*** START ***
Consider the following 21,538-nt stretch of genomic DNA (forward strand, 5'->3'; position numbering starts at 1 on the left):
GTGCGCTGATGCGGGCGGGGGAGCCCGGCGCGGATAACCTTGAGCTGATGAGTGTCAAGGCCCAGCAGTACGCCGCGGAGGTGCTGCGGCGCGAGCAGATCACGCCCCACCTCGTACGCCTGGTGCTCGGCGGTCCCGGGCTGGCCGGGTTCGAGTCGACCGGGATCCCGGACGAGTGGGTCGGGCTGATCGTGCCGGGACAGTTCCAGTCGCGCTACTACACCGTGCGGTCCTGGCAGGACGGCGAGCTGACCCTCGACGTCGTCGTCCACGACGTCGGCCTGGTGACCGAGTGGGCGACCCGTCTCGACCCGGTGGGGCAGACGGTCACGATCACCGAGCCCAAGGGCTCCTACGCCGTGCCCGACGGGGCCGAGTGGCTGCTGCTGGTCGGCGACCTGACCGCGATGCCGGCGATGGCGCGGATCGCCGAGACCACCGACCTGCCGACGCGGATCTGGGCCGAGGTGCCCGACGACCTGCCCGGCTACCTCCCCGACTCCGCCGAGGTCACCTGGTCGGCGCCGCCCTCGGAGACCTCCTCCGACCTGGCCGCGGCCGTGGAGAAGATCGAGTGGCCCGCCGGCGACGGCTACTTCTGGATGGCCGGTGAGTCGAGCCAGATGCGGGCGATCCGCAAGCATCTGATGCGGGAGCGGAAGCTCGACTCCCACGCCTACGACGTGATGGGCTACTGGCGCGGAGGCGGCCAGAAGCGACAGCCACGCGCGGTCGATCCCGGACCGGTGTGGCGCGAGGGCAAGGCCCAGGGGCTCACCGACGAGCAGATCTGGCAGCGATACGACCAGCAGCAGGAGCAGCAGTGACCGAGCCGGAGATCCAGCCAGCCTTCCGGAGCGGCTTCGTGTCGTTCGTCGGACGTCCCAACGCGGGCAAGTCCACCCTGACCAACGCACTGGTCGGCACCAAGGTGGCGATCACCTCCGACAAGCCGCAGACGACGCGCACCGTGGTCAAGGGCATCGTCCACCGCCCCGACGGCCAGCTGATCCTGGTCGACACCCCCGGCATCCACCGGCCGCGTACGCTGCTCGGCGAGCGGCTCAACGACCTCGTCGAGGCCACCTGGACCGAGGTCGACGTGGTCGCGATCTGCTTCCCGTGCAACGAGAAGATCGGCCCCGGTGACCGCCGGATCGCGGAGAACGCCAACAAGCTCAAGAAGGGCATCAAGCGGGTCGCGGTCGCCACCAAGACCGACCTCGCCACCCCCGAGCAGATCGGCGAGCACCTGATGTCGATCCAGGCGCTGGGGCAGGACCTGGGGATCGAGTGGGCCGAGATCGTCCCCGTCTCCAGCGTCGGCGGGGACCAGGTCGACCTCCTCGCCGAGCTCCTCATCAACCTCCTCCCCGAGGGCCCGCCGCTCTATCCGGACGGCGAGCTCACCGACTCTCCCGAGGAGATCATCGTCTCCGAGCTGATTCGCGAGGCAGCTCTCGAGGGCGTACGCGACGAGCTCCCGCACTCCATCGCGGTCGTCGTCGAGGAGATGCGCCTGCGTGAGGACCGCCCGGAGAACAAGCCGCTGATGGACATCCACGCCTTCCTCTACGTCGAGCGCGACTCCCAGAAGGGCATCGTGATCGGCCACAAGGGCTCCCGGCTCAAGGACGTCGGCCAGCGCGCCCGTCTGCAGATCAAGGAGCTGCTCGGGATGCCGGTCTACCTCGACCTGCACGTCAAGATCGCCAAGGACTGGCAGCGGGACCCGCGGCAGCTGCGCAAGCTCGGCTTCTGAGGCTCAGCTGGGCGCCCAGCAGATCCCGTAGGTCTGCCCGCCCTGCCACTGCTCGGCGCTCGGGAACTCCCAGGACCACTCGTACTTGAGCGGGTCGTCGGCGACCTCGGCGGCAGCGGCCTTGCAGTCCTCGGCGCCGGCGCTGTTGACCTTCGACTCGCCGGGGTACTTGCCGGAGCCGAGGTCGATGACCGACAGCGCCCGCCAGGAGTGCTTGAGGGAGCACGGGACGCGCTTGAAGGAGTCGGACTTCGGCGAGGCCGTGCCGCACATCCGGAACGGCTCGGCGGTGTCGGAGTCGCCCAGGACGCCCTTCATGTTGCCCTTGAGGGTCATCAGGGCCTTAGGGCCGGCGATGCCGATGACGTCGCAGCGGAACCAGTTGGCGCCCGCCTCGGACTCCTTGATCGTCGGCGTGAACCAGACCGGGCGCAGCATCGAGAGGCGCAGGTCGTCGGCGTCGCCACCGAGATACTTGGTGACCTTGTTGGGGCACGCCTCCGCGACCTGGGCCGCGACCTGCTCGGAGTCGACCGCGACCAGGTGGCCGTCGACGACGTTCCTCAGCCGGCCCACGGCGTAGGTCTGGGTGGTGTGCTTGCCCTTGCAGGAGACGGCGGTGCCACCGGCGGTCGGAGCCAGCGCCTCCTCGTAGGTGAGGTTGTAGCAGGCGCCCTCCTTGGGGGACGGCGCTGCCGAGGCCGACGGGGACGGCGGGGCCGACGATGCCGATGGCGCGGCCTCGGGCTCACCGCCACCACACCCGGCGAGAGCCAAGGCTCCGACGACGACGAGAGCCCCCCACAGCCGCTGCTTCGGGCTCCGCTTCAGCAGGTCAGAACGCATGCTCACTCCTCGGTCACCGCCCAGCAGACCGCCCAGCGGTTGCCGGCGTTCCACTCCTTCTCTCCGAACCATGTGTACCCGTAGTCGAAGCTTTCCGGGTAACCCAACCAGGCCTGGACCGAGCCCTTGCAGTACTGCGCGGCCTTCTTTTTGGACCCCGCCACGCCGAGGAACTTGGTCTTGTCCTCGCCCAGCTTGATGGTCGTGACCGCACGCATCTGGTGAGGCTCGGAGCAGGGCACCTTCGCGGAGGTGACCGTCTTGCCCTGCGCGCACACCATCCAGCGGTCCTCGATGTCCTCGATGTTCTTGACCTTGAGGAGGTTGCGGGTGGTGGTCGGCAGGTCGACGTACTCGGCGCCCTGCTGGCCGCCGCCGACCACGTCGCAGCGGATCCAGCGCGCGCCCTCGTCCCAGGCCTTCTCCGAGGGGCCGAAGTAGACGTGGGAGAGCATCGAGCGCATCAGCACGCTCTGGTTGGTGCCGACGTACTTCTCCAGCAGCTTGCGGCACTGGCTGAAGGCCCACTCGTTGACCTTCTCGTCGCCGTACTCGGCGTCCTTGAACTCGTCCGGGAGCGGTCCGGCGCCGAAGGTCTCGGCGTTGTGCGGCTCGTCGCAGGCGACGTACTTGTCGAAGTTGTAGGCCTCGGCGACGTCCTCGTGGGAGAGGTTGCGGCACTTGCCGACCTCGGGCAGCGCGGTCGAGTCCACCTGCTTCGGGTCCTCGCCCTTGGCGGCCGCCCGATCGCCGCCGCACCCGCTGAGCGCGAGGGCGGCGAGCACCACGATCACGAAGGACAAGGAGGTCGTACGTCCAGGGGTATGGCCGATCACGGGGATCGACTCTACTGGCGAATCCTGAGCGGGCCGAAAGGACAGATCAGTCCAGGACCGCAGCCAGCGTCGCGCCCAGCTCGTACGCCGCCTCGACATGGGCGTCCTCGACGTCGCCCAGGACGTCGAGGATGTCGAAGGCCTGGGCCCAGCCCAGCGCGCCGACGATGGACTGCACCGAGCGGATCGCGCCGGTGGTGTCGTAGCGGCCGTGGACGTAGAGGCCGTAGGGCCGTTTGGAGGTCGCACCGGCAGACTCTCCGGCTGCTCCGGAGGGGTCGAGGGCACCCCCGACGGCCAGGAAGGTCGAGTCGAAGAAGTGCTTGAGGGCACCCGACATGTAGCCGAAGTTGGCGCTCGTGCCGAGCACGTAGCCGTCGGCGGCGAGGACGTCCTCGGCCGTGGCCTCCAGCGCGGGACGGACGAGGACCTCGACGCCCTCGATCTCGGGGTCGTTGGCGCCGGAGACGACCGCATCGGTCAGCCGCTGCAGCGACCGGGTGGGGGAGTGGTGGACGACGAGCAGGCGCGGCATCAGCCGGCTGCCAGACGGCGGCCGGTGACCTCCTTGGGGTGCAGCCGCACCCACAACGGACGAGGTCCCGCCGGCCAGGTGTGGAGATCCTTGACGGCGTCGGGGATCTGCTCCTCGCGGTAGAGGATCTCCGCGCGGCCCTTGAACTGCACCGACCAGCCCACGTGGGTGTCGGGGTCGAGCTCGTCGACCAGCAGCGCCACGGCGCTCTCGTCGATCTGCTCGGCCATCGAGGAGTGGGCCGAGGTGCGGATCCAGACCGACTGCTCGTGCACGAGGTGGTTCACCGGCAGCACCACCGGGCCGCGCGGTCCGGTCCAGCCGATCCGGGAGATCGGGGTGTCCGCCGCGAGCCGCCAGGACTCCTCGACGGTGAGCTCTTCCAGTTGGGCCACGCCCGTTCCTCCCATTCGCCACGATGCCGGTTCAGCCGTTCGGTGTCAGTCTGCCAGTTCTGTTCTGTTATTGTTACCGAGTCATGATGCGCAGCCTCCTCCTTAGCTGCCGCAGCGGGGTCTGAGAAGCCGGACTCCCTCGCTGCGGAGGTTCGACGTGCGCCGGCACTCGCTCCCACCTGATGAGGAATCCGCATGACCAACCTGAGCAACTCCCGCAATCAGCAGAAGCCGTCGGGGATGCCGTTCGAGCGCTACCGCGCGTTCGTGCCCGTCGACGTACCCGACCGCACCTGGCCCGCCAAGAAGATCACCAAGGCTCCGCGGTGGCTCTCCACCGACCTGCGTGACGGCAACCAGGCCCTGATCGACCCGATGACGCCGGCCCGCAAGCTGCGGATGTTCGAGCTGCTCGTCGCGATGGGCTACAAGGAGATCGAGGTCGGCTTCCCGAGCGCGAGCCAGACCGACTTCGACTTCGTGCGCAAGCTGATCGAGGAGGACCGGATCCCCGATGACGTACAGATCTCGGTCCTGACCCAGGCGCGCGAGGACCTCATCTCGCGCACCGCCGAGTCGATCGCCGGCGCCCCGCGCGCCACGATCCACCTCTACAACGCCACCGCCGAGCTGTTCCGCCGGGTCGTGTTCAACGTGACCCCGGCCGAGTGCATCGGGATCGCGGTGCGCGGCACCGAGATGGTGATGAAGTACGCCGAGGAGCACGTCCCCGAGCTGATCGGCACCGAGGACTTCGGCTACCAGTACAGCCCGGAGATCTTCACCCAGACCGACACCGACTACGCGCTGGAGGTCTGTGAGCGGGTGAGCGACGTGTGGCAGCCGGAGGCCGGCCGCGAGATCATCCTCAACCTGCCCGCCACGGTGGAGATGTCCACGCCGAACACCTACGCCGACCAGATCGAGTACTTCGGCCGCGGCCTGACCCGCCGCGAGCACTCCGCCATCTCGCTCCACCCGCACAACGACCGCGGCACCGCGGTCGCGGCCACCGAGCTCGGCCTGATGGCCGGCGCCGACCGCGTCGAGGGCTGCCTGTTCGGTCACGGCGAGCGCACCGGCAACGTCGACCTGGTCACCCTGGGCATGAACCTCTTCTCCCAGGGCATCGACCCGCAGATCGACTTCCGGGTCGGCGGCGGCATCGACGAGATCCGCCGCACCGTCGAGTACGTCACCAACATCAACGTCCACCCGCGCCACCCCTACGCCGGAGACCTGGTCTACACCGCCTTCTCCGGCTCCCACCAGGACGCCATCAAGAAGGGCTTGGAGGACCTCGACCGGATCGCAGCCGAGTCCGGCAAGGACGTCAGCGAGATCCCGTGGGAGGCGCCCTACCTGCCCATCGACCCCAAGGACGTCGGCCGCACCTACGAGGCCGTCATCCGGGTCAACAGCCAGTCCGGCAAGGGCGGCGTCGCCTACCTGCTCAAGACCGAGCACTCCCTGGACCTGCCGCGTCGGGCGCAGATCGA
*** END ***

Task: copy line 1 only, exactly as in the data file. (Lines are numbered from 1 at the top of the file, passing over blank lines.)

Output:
Consider the following 21,538-nt stretch of genomic DNA (forward strand, 5'->3'; position numbering starts at 1 on the left):